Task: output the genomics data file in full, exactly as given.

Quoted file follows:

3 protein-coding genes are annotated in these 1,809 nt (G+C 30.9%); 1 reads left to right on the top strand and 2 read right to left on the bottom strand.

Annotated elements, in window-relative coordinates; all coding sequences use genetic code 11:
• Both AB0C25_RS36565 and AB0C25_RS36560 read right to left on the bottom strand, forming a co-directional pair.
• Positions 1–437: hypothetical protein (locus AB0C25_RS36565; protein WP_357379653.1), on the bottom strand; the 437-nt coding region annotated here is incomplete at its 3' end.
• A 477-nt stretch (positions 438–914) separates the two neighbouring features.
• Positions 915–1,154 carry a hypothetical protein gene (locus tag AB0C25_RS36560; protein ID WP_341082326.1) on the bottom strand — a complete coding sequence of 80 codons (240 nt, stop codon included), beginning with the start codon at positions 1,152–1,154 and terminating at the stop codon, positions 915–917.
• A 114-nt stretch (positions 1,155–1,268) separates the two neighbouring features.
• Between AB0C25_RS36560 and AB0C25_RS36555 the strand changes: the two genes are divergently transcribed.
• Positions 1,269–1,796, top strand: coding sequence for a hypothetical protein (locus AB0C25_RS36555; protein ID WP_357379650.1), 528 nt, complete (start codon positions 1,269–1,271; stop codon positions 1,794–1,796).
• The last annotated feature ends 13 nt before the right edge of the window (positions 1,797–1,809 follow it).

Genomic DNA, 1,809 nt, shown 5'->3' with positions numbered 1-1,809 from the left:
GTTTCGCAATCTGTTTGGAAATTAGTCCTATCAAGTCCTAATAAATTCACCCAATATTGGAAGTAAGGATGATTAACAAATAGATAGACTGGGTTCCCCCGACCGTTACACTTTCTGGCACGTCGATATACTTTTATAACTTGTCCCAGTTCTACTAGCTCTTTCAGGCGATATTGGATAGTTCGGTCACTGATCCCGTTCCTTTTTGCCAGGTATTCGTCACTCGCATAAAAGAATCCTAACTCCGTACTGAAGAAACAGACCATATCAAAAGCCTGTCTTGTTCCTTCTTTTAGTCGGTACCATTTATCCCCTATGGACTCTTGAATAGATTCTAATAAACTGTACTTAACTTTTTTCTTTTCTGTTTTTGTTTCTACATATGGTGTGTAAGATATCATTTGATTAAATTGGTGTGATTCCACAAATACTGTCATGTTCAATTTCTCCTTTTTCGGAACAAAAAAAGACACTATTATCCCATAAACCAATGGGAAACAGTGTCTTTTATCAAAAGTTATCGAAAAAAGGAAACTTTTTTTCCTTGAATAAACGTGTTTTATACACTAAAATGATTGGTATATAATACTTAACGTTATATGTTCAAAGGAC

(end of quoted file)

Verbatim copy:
3 protein-coding genes are annotated in these 1,809 nt (G+C 30.9%); 1 reads left to right on the top strand and 2 read right to left on the bottom strand.

Annotated elements, in window-relative coordinates; all coding sequences use genetic code 11:
• Both AB0C25_RS36565 and AB0C25_RS36560 read right to left on the bottom strand, forming a co-directional pair.
• Positions 1–437: hypothetical protein (locus AB0C25_RS36565; protein WP_357379653.1), on the bottom strand; the 437-nt coding region annotated here is incomplete at its 3' end.
• A 477-nt stretch (positions 438–914) separates the two neighbouring features.
• Positions 915–1,154 carry a hypothetical protein gene (locus tag AB0C25_RS36560; protein ID WP_341082326.1) on the bottom strand — a complete coding sequence of 80 codons (240 nt, stop codon included), beginning with the start codon at positions 1,152–1,154 and terminating at the stop codon, positions 915–917.
• A 114-nt stretch (positions 1,155–1,268) separates the two neighbouring features.
• Between AB0C25_RS36560 and AB0C25_RS36555 the strand changes: the two genes are divergently transcribed.
• Positions 1,269–1,796, top strand: coding sequence for a hypothetical protein (locus AB0C25_RS36555; protein ID WP_357379650.1), 528 nt, complete (start codon positions 1,269–1,271; stop codon positions 1,794–1,796).
• The last annotated feature ends 13 nt before the right edge of the window (positions 1,797–1,809 follow it).

Genomic DNA, 1,809 nt, shown 5'->3' with positions numbered 1-1,809 from the left:
GTTTCGCAATCTGTTTGGAAATTAGTCCTATCAAGTCCTAATAAATTCACCCAATATTGGAAGTAAGGATGATTAACAAATAGATAGACTGGGTTCCCCCGACCGTTACACTTTCTGGCACGTCGATATACTTTTATAACTTGTCCCAGTTCTACTAGCTCTTTCAGGCGATATTGGATAGTTCGGTCACTGATCCCGTTCCTTTTTGCCAGGTATTCGTCACTCGCATAAAAGAATCCTAACTCCGTACTGAAGAAACAGACCATATCAAAAGCCTGTCTTGTTCCTTCTTTTAGTCGGTACCATTTATCCCCTATGGACTCTTGAATAGATTCTAATAAACTGTACTTAACTTTTTTCTTTTCTGTTTTTGTTTCTACATATGGTGTGTAAGATATCATTTGATTAAATTGGTGTGATTCCACAAATACTGTCATGTTCAATTTCTCCTTTTTCGGAACAAAAAAAGACACTATTATCCCATAAACCAATGGGAAACAGTGTCTTTTATCAAAAGTTATCGAAAAAAGGAAACTTTTTTTCCTTGAATAAACGTGTTTTATACACTAAAATGATTGGTATATAATACTTAACGTTATATGTTCAAAGGAC